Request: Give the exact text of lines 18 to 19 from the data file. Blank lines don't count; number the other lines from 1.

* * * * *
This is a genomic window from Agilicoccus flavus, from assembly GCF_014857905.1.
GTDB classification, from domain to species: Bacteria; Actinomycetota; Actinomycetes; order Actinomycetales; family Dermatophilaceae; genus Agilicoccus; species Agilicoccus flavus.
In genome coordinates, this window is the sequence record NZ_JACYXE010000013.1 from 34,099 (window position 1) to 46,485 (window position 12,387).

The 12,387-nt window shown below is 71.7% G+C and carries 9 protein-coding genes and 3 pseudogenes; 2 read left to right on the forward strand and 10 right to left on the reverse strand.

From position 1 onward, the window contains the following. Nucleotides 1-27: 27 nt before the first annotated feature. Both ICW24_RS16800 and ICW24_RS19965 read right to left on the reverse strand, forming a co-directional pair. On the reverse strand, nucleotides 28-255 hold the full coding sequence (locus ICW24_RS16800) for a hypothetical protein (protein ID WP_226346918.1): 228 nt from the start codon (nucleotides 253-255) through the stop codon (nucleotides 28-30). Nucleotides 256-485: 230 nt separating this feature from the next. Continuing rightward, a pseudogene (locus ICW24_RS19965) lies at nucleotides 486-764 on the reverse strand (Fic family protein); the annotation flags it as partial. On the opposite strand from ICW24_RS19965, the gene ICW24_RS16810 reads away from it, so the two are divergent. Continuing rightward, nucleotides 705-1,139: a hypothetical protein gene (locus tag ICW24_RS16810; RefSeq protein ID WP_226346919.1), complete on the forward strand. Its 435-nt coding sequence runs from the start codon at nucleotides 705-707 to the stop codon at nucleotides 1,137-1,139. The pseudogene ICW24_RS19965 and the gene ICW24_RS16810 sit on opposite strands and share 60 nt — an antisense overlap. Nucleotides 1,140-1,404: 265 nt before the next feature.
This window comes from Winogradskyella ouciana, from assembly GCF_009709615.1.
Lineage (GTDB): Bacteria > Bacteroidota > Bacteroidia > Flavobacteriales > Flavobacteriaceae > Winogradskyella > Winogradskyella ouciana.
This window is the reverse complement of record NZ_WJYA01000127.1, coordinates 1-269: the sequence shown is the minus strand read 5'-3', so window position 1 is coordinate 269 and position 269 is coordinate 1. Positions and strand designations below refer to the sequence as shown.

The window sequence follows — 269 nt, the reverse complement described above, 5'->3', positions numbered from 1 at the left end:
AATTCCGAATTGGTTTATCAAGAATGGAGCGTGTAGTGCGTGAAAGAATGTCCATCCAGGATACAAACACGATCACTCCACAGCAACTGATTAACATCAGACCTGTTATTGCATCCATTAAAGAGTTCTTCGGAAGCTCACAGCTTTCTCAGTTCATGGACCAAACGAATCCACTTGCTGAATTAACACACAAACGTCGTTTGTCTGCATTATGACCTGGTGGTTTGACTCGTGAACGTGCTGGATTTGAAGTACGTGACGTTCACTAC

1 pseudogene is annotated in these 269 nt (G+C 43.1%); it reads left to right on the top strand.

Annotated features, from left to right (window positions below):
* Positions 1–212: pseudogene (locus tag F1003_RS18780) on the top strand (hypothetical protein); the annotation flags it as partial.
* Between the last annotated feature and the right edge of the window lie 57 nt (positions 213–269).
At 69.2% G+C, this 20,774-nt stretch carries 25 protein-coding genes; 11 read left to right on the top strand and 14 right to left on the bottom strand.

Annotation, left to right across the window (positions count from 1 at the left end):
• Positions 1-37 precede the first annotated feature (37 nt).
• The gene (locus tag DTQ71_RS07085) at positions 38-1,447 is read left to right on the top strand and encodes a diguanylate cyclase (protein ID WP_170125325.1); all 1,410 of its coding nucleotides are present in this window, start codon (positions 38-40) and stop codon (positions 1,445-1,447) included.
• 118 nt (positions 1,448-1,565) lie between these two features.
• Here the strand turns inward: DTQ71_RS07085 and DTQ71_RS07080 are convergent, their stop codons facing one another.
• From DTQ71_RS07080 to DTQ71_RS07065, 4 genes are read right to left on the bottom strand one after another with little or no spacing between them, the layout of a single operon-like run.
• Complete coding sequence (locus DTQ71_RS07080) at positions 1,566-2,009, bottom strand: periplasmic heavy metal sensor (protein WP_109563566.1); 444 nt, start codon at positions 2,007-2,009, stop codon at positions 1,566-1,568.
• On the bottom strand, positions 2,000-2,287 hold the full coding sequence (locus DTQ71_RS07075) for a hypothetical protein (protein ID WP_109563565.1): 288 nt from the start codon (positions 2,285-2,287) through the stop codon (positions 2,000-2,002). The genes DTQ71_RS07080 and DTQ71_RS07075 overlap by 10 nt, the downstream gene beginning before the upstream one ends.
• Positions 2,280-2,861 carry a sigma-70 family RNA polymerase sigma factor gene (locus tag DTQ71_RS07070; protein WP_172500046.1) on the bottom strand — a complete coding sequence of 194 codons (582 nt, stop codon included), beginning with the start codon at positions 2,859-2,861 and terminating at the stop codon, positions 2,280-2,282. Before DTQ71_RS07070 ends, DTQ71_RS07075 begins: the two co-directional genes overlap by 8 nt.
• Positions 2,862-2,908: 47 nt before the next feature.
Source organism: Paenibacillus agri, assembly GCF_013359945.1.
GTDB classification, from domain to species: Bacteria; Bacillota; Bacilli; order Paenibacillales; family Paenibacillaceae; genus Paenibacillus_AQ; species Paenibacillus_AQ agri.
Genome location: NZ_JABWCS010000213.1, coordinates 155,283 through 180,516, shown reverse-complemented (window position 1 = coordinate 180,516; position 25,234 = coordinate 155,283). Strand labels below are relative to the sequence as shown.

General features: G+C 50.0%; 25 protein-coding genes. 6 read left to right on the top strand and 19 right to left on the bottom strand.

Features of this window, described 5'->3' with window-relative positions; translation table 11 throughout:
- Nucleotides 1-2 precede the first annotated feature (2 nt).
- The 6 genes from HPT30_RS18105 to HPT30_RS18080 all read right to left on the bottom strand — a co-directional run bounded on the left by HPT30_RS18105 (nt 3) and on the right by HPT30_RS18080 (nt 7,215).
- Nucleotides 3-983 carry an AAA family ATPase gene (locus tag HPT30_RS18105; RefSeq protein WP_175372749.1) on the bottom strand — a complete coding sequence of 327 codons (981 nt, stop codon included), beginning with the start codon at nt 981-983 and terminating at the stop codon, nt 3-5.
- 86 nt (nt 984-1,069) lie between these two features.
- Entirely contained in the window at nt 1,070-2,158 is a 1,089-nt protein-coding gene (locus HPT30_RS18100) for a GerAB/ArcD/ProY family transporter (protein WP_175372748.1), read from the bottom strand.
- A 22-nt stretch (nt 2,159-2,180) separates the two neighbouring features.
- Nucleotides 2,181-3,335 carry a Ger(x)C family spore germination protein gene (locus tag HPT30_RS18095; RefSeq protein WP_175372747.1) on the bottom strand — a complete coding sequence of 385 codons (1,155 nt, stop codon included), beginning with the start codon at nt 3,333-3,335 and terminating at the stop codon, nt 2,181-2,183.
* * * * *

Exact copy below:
• The gene (locus tag DTQ71_RS07085) at positions 38-1,447 is read left to right on the top strand and encodes a diguanylate cyclase (protein ID WP_170125325.1); all 1,410 of its coding nucleotides are present in this window, start codon (positions 38-40) and stop codon (positions 1,445-1,447) included.
• 118 nt (positions 1,448-1,565) lie between these two features.